This period of work was characterized by mutual hostility and repeated exchange of derogatory opinions. Indeed, what happened at that time was that the points of identity and of difference in opinion which had always existed among the members of the Department became sharpened by the crisis and, losing all nuances were elaborated into downright, categorical identities or categorical differences. When, in search of new possibilities of conceptualization, the members eventually considered the uses to which the concept of social categorization might be put, this concept turned out to be suitable first, in a purely psychological non-production-centered approach for describing other crisis situations analogous to that within the Department. Following this discovery, “social categorization” became the central term of conceptualization.
Naturally, the concept underwent some modification of meaning in comparison to the way it has been used, following Tajfel, in the social psychological literature (cf. Garai, 1976). The most important difference was that the Department’s works also contained reference to the type of social categorization which does not presuppose the conscious activity of the self since, on the contrary, it is even a precondition for the development of the consciously acting self (Köcski, 1976). Consequently, social categorization is also recognizable at the sub-human level, mainly in the way certain individuals of a species occupy a part of the living space as their own territory and keep others of the same species away. It is considered to be a higher-order manifestation of social categorization when, within the category thus established, a structure develops in the assemblage in which a given position, e.g. that of flock leader, is steadily occupied by one individual to the exclusion of all others.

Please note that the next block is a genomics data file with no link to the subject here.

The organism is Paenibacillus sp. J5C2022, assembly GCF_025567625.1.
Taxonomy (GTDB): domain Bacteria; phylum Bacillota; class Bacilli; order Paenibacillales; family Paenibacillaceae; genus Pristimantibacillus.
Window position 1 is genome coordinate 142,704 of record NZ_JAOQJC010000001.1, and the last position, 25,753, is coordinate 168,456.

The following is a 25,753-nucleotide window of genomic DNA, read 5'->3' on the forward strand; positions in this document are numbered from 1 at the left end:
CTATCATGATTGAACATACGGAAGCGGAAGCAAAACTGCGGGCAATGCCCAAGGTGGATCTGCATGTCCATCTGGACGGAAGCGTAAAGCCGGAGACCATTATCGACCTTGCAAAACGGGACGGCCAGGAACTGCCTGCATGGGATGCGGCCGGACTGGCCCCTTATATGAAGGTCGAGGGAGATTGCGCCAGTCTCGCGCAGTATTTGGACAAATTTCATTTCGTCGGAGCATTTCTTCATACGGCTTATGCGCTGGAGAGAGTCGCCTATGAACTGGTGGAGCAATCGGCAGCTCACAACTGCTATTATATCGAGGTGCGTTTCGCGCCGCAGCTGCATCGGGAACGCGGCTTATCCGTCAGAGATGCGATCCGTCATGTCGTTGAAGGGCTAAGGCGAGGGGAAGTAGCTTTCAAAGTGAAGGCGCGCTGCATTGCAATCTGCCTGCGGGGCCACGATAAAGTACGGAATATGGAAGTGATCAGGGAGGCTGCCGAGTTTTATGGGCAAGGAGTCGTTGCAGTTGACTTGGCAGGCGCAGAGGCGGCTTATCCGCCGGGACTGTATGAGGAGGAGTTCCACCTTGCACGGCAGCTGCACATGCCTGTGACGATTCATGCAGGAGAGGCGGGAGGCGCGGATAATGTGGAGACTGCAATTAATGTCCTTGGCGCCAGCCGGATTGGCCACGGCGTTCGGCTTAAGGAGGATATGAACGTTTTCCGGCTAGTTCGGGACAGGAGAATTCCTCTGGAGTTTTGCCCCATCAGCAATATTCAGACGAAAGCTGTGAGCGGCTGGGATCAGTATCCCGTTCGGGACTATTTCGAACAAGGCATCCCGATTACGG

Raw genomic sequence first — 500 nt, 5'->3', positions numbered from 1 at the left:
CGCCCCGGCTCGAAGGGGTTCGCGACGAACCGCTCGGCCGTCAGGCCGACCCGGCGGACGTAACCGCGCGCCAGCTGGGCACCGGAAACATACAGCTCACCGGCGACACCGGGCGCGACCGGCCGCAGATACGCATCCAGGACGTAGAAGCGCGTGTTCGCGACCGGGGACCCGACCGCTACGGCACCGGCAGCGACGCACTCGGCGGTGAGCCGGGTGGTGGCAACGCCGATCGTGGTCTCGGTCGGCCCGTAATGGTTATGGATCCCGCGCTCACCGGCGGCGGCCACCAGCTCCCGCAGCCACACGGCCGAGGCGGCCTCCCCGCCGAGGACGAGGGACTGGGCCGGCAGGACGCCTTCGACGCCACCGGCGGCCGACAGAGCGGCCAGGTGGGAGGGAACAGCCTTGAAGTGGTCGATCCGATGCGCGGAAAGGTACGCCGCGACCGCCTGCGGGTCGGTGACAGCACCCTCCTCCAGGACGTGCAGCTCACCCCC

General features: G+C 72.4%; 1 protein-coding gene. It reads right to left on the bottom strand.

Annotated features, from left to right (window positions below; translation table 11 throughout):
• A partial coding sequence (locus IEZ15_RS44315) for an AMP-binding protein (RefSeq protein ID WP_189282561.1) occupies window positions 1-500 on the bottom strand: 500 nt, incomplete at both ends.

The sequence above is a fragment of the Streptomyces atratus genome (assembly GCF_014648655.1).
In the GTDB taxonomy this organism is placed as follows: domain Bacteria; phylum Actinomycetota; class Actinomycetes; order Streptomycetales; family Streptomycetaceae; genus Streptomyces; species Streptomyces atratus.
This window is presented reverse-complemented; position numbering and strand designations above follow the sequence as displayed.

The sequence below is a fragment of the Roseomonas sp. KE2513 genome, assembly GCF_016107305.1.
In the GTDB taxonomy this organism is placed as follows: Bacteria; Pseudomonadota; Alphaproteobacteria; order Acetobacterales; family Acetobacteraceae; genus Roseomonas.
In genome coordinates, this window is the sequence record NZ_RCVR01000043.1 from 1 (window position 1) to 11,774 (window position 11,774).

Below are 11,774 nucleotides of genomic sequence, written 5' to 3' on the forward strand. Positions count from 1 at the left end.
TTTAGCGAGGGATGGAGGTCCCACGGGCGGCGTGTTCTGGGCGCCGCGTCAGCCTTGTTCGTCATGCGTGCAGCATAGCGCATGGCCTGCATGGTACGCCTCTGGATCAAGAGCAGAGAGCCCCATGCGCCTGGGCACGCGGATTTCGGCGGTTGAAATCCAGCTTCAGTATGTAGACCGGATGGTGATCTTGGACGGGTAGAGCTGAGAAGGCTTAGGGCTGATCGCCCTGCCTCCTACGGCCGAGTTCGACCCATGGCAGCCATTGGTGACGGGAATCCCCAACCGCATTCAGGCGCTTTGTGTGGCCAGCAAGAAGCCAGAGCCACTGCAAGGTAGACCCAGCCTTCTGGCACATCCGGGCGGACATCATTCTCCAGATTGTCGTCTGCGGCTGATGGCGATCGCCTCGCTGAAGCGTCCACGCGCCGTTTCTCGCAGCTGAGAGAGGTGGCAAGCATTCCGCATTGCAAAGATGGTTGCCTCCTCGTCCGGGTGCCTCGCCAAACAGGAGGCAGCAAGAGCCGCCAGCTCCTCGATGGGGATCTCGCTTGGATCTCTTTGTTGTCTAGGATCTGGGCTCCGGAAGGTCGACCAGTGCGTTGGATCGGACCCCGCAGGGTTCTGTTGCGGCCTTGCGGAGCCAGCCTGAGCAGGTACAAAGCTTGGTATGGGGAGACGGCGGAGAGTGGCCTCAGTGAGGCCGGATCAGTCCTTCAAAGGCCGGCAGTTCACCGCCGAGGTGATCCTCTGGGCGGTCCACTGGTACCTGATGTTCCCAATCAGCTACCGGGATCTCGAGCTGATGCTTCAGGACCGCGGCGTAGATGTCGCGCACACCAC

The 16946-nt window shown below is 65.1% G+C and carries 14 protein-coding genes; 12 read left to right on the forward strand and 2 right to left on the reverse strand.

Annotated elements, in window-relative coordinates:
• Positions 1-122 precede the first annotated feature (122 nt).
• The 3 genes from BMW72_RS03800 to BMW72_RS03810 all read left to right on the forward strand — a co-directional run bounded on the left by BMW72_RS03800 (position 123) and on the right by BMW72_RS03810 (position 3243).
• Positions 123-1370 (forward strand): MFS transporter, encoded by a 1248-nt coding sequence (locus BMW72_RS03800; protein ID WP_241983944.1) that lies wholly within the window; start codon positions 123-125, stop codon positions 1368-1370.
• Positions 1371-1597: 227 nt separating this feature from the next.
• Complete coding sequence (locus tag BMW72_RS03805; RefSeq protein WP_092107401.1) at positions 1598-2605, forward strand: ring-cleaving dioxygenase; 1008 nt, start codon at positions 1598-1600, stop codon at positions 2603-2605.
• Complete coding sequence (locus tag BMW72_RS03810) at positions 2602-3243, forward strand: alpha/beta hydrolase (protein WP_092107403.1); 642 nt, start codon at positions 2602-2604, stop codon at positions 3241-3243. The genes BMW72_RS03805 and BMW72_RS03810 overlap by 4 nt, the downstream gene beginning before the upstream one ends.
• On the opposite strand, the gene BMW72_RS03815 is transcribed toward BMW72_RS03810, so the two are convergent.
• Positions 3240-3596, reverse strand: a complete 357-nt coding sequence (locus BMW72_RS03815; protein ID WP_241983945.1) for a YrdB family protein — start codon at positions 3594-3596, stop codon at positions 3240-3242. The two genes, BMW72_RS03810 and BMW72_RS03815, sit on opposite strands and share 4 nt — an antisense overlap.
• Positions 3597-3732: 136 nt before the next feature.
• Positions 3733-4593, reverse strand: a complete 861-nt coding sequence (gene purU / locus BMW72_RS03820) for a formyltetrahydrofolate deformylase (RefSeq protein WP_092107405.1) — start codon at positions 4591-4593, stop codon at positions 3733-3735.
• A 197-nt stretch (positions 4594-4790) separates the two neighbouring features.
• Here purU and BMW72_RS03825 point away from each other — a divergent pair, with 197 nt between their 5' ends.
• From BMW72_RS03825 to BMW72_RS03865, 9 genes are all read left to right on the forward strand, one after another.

In both cases categorization is mediated by some kind of signalization. Along with a category forming within the population, or a narrow category within the broader one, there appears a set of signals (motor, vocal, postural, secretory, vaso-motor, pigmentary or still others) which signifies that the individual belongs to the category in question (cf. Köcski and Garai, 1975).
Complementing the methods of developmental psychology (Járó, 1975a), in which she had displayed such great expertise, Járó (1973), with the assistance of Veres, elaborated complex methods, combining various social psychological techniques, for use in field investigations related to the development of social abilities on the one hand, and to the social factors of psychic development on the other. These methods seemed suitable for an initial approach not production-centred, but purely psychological to the type of phenomena that had been in the foreground of the Department’s interest in the earlier period.
It was in an atmosphere of prolonged crisis that the preparations for the European Conference on Social Psychology in 1974 at Visegrád were made. Prior to the Conference, the Department had discussed Garai’s and Erős’ papers. As a contribution to the theme “The social psychology of social change” which he had proposed placing on the agenda, Garai made an attempt to present the production-centered theory under the title “Is Social change motivated?” (Garai, 1974). The subject chosen by Erős was a characteristic expression of the fundamental problem of the Department, an interior problem, but one which all humanistic studies starting in the sixties and continuing in the seventies had to face: what are critical questions about society destined to become, once they are integrated in social research based on the methodological groundwork of “abstract empiricism” and “middle range theory”. (See Erős, 1974, who illustrates this point in an analysis of The authoritarian personality).